Field of Dreams: if you build it, they will come!


June 9, 2013, 2:28 pm
Filed under: Sermons

A sermon preached at All Hallows, Easton, Sunday 9th June 2013

We have just heard two rather similar stories: the raising from the dead of a widow’s son by Elijah, and the raising from the dead of a widow’s son by our Lord. The similarity is the reason why these two readings are put together. But we can learn more from the ways the two stories are not similar.

widowelijahIn the story of Elijah, the mother is someone Elijah knows well. He has been lodging with her during a period of famine. Because of his presence in the house, the supply of flour for making bread has been miraculously maintained, keeping the whole family alive.

But then the son falls ill and dies, and the mother interprets this as a punishment for some sin of hers: “You have come to bring my sin to remembrance and to cause the death of my son.” Elijah simply takes the child, and takes him up to his own room, where in private he prays to God to restore the boy’s life. He performs various rituals, calling upon the Lord three times. At last his prayer is answered, the boy revives, and the prophet restores him to his mother. The mother responds with an act of faith: “Now I know you are a man of God!”

The story from the Gospel is different in several respects. Jesus is visiting the little town of Nain, when he meets a funeral procession, that of the only son of a widow. They are strangers to him, he has never even met them before, but his heart goes out to the poor mother. Perhaps she reminds him of his own mother. “Don’t cry,” he says. The mother does not ask him for any explanations, there is no suggestion of sin or retribution. This is just part of the human lot: a parent who loses their child.

Jesus raises the widow of Nain's son Luke 7:14-15Jesus does not go aside, he does not offer any particular prayer. He just goes and stops the procession, and says, “Young man, I tell you to get up.” And without any more ado the son sits up and talks. And Jesus restores him to his mother. All the by-standers (not just the mother) say, “A great prophet has appeared, God has visited us.”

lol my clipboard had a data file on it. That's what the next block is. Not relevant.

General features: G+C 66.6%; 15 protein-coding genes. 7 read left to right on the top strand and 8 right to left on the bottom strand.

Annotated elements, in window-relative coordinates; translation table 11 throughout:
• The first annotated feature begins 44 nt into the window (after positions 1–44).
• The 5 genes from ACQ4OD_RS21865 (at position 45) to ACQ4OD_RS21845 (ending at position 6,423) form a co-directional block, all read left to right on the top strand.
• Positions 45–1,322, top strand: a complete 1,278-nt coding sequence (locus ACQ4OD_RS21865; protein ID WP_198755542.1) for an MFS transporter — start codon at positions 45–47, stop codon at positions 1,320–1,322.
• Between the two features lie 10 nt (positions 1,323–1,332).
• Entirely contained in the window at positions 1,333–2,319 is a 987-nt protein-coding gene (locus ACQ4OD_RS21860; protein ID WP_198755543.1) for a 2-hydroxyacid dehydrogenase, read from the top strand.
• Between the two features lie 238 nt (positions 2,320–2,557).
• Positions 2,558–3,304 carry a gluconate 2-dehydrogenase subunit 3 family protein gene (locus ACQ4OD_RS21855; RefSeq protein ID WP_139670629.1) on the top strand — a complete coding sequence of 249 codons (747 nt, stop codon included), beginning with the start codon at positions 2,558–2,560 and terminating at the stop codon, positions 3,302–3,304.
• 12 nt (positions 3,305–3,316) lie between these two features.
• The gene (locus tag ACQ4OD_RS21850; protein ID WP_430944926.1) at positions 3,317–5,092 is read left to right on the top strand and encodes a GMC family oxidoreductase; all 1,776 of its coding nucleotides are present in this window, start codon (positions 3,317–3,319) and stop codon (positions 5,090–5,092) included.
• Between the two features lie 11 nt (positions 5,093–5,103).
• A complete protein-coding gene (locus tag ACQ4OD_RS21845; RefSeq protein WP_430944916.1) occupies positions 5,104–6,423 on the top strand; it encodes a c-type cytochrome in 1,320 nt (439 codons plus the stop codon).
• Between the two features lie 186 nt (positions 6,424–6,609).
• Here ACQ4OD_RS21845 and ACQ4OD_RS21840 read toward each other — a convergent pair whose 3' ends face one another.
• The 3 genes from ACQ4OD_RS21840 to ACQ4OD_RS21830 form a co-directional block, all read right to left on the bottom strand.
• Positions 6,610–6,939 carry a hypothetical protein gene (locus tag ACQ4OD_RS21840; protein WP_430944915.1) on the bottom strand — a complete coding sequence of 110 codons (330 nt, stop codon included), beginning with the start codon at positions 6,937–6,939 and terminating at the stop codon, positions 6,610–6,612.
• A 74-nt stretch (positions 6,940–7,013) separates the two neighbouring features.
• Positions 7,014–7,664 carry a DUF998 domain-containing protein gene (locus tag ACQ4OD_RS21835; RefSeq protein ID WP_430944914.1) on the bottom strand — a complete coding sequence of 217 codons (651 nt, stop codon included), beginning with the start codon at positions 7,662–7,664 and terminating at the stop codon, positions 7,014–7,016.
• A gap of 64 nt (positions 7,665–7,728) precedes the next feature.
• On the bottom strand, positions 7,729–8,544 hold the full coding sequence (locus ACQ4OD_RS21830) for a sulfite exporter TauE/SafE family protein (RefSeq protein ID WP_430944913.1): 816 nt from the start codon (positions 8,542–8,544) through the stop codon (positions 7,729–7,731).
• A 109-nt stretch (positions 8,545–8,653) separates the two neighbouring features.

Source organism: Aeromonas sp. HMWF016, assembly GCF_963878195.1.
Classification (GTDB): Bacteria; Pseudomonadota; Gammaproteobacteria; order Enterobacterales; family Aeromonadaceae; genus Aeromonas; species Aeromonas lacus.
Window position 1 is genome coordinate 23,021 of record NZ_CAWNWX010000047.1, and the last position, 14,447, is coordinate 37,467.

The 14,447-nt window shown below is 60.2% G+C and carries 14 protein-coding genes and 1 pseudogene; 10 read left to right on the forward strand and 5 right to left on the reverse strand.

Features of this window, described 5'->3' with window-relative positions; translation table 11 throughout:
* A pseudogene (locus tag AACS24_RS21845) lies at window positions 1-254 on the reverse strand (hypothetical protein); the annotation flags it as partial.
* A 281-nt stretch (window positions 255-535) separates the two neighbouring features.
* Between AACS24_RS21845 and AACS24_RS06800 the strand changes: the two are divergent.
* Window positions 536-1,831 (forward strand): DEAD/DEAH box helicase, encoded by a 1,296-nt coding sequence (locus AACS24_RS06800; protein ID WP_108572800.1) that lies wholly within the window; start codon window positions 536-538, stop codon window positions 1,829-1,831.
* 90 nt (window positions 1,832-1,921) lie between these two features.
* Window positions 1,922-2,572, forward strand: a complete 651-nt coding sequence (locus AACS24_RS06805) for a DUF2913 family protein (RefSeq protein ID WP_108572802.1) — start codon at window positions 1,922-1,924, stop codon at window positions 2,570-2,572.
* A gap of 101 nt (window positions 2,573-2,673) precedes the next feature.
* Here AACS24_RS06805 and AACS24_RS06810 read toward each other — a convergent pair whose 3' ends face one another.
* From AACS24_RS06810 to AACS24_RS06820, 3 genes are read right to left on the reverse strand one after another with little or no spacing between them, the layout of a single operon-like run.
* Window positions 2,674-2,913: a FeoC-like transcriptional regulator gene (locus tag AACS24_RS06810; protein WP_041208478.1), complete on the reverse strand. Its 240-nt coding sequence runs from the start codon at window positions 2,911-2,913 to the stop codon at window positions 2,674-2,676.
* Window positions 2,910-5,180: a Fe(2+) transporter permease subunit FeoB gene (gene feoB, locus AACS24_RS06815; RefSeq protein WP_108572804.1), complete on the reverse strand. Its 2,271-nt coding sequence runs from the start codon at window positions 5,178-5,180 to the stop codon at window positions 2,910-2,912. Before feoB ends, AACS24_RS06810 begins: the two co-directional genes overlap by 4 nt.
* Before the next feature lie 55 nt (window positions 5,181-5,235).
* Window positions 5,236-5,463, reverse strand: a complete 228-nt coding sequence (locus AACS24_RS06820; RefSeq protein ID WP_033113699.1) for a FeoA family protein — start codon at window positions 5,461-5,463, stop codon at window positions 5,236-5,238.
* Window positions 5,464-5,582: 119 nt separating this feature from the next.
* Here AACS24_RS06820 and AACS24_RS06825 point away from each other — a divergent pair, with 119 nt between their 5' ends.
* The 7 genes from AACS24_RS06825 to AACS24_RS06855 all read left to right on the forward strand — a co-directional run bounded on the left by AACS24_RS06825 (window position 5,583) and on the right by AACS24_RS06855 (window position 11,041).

I am sure that, in writing down this incident, St Luke had in mind the story of Elijah: but he wants to emphasise that although what Jesus does is the same sort of thing as the ancient prophet did, so that even the crowds immediately recognise him as “a great prophet”, Jesus does these things in a different way, not with great effort and struggle, not by begging a favour from God, but by a simple word of command. Elijah’s widow recognised him as “a man of God”, but when Jesus acts, people say that God himself has visited his people. They may not, then, have understood the full implication of their words, but Luke does. Jesus is not just “a man of God”, he is actually God become man. God is literally visiting his people, not just making himself known through the action of a prophet, a spokesman.

Luke is telling us not just about the power of God, although that is awesome- the people are filled with awe when they see it. Luke is also telling us about God’s compassion, about his love for human beings, especially in their sufferings and sorrows. We remembered a few days ago the mystery of the Heart of Jesus, a way of speaking about his tender love and compassion for us all, however great our sins may be. The Heart of Jesus is very evident in this story: He saw the bereaved widow, deprived now of her only support, her son, and he felt sorrow himself. There is no hesitation, no ifs or buts, no weighing up what needed to be done. His heart was moved, and he acted.

Sacred Heart IconJesus himself, at the time of this miracle, was himself a widow’s son. Implicitly, in the background of this story, stands our blessed Lady. In the widow of Nain Jesus saw his own mother, perhaps thinking of her as she would be in a few months time, standing at the foot of the cross, receiving his own body into he arms. The only cure for such sorrow is Resurrection, the restoration of the dead to life. Luke is already foreshadowing the climax of the Gospel story, the Good News that Jesus lives!

One other point, drawn from the story of Elijah. Elijah, by God’s power, had sustained both the widow and her son with miraculously provided bread. Jesus sustains his Church, all his beloved disciples who at the cross became sons and daughters of Mary, brothers and sisters of Jesus, with the Bread of Life which is his own Body and Blood. As we receive the Sacrament, in a few minutes time, remember that it is God himself who is visiting his people, God himself who is raising us (as the Prayer Book says) from the death of sin to the life of righteousness. We are all the widow’s child; we are all restored to life with and by Jesus. And note: “When the dead man sat up, he spoke.” When Jesus raises us to new life, it is so that we may speak out as witnesses to his love.

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